Next came the Gig Seafarer Children’s Books, a contest where the writers of the 10 winning stories received P20,000 each, and got their books published as well.The biggest benefactor of the foundation’s book project is Marissa’s mother Ditas Mercedes Oca.

In 2010, the first set of 10 winners was announced, with writer Sylvia Mayuga being the most prominent.  Mayuga’s story, “A Tale of Tong-its,” was later illustrated by artist Joel Chua.

According to Mayuga, the whole thing started out of curiosity. “I wrote the story as an experiment to see whether I could keep to the word limit of around a thousand words,” she says. It took her about three days to finish it. “The idea came from a steady stream of news of hijacking on the high seas. I noticed that many of the sailors were Pinoy and felt great empathy for them and their families.”

Mayuga also expressed support for what GASFI was doing: “GASFI’s creation is a story in itself. I admire both old man Oca and his daughter who lost her son and channeled her grief to doing good.”

The Gig Seafarer Children’s Books contest is held every two years, with the second set of winners recently announced.

Oca says that though the GASFI contest is a beginner compared to other contests for children’s stories like the Carlos Palanca Memorial Awards for Literature and the Philippine Board on Books for Young People [PBBY]-Alfrredo N. Salanga Prize, she similarly hopes that through books, their Foundation could “bring to the fore the issues in a lighter way.”

As an example, she singles out Czarina Vijulet Jusi’s story,  “Why My Uncle Martin Can’t Fix my Bike,” where the boy Mico deals with the presence of another man around the house—a man who isn’t his father.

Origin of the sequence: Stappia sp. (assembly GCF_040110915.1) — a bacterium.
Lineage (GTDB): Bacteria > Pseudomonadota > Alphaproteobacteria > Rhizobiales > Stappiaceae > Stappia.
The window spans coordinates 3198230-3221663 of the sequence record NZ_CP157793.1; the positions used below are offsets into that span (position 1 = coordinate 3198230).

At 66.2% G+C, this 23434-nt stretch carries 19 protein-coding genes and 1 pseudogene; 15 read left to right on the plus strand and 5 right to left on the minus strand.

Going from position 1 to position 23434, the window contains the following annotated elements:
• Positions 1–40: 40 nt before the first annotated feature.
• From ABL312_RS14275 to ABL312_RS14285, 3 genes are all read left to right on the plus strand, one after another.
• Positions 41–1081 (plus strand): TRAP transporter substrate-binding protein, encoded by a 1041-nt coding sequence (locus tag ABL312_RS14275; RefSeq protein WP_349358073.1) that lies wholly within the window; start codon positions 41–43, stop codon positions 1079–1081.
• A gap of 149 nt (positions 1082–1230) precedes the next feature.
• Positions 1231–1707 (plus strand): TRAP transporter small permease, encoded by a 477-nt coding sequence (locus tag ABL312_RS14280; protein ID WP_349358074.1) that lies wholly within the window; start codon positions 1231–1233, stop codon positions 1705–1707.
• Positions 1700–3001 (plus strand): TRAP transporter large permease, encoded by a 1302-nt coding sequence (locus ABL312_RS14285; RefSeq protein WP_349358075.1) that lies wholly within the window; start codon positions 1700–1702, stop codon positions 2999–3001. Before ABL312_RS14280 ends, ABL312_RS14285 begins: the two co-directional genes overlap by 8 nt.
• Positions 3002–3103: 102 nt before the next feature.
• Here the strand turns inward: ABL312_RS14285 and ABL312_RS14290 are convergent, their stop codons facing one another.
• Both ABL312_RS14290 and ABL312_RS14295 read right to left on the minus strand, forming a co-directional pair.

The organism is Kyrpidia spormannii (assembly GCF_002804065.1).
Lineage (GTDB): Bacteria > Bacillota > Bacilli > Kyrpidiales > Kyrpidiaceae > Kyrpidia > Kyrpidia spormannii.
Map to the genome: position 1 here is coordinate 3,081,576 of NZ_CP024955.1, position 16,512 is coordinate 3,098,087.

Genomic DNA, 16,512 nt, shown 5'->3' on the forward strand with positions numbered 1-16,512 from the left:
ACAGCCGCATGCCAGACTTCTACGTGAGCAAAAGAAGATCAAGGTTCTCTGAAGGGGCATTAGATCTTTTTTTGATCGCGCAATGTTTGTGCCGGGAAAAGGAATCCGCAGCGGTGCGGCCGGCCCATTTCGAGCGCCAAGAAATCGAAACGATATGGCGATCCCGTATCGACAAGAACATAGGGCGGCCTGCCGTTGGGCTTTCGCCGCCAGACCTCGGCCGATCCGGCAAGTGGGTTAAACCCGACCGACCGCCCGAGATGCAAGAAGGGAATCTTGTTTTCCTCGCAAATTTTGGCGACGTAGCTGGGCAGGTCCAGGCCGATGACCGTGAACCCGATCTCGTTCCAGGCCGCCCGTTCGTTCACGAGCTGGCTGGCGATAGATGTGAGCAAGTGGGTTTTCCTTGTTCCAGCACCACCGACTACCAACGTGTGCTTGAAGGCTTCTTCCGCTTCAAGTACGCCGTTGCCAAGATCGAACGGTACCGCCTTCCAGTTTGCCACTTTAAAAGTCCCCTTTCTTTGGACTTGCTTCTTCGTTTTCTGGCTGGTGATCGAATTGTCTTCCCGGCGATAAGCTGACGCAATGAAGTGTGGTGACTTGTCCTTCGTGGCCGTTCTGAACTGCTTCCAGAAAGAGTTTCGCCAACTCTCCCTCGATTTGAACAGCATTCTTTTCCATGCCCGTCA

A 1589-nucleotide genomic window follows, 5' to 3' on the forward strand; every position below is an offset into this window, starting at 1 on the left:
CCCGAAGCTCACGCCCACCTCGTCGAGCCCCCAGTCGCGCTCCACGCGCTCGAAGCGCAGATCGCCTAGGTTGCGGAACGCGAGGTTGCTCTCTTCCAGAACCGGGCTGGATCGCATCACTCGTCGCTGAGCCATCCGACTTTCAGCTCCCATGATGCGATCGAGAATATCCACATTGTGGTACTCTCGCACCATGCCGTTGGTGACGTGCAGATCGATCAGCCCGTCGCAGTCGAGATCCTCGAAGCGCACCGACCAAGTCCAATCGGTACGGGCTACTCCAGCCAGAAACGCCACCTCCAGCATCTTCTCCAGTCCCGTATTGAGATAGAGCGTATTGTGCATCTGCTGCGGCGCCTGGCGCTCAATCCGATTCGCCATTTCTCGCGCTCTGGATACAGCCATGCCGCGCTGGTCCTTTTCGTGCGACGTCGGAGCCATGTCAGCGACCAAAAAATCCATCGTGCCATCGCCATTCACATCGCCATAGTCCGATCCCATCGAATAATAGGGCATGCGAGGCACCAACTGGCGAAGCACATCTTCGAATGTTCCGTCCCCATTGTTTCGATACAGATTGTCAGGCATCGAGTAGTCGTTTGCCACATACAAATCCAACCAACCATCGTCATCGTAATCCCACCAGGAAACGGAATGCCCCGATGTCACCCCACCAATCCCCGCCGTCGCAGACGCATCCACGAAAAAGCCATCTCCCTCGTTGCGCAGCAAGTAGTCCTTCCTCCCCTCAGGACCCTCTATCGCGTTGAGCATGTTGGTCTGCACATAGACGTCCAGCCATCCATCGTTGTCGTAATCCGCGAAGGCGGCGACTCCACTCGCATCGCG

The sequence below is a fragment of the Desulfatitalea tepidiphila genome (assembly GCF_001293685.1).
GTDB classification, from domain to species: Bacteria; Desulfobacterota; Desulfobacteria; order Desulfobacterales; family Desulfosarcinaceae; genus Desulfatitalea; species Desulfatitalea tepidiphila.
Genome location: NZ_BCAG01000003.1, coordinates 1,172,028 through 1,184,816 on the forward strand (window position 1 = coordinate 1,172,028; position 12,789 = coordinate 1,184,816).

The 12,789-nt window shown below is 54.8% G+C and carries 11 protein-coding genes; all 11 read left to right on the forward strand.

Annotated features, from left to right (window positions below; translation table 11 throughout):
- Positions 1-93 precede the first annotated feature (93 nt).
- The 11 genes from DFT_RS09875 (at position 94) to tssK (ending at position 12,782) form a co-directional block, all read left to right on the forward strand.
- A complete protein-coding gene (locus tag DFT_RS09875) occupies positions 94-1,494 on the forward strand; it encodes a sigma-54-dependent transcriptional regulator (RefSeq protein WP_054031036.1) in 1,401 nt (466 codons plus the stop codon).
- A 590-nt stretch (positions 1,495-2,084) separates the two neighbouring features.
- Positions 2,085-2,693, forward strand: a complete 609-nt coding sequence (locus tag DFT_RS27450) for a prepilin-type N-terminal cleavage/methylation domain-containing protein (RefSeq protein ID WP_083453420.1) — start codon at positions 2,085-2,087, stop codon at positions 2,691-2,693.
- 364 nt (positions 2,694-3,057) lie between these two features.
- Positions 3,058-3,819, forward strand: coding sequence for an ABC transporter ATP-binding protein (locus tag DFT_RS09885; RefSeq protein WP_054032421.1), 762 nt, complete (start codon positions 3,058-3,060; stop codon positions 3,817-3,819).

Here’s the surprising element: The books themselves aren’t for sale. “People who are interested can just look at our website (www., then they can write us and we send them books. We just ask for donations. Anyone can just write and ask.”

The books themselves are valued at around P3,000 per set, but are not commercially available, says Marissa.  The Foundation eventually hopes to place the books on an electronic platform as the first Filipino seafarer’s children’s books in the world.

Aside from publishing the books, GASFI also holds reading sessions in the provinces through their GASFI units and sponsors scholars interested in political science and law courses.

“We also have the book donor program where people can donate books. Our seafarer families in turn can donate these books to their LGUs or local elementary schools, or alma mater, wherever they want to bring the books,” Marissa explains.

Through the memory of one child, other children are learning new things through the books carrying Gig’s name.

Of course, Marissa still misses him. “I am still grieving in more ways than people can imagine, and you never stop,” she says, noting that Gig Oca Robles will forever be 17.  She is a big believer in things happening for a reason, and she believes what she has gone through constitutes a child (Gig) teaching an adult (her) a lesson. “He taught me many things,” Marissa Oca says. “He taught me to find more meaning in my life, like being open to people, being there for anyone else, having that sensitivity to need and deep compassion. Without GASFI, I feel that we wouldn’t have been able to concretize many things about who Gig is, nor our work for seafarers, nor bring our message to the country, which is: read to your children every night.”

Each told story flows into other stories—about fathers, mothers and children—running out into the endless sea, 20 minutes at a time, every day, as long as one can imagine. •




For more information, please contact the Gig and the Amazing Sampaguita Foundation, Inc., at tel. no. 526-0524, e-mail or visit